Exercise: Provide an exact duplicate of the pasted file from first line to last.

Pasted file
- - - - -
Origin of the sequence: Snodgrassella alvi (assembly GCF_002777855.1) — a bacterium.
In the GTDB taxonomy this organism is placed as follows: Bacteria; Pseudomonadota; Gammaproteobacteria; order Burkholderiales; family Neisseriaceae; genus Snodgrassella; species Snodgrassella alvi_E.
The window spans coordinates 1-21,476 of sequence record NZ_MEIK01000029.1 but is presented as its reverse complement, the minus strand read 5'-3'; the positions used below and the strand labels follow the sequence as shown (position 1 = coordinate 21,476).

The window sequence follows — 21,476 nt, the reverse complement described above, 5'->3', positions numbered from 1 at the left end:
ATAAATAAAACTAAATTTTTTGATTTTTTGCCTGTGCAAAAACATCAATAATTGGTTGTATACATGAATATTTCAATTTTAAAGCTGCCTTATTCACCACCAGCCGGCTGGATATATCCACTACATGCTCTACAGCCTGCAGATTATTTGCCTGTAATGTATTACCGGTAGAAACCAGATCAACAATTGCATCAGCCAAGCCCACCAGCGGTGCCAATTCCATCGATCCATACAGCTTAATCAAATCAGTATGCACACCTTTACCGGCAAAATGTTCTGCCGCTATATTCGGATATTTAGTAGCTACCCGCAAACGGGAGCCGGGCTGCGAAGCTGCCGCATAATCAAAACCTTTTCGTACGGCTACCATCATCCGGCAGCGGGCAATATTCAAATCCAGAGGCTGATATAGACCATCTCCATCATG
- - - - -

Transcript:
Origin of the sequence: Snodgrassella alvi (assembly GCF_002777855.1) — a bacterium.
In the GTDB taxonomy this organism is placed as follows: Bacteria; Pseudomonadota; Gammaproteobacteria; order Burkholderiales; family Neisseriaceae; genus Snodgrassella; species Snodgrassella alvi_E.
The window spans coordinates 1-21,476 of sequence record NZ_MEIK01000029.1 but is presented as its reverse complement, the minus strand read 5'-3'; the positions used below and the strand labels follow the sequence as shown (position 1 = coordinate 21,476).

The window sequence follows — 21,476 nt, the reverse complement described above, 5'->3', positions numbered from 1 at the left end:
ATAAATAAAACTAAATTTTTTGATTTTTTGCCTGTGCAAAAACATCAATAATTGGTTGTATACATGAATATTTCAATTTTAAAGCTGCCTTATTCACCACCAGCCGGCTGGATATATCCACTACATGCTCTACAGCCTGCAGATTATTTGCCTGTAATGTATTACCGGTAGAAACCAGATCAACAATTGCATCAGCCAAGCCCACCAGCGGTGCCAATTCCATCGATCCATACAGCTTAATCAAATCAGTATGCACACCTTTACCGGCAAAATGTTCTGCCGCTATATTCGGATATTTAGTAGCTACCCGCAAACGGGAGCCGGGCTGCGAAGCTGCCGCATAATCAAAACCTTTTCGTACGGCTACCATCATCCGGCAGCGGGCAATATTCAAATCCAGAGGCTGATATAGACCATCTCCATCATG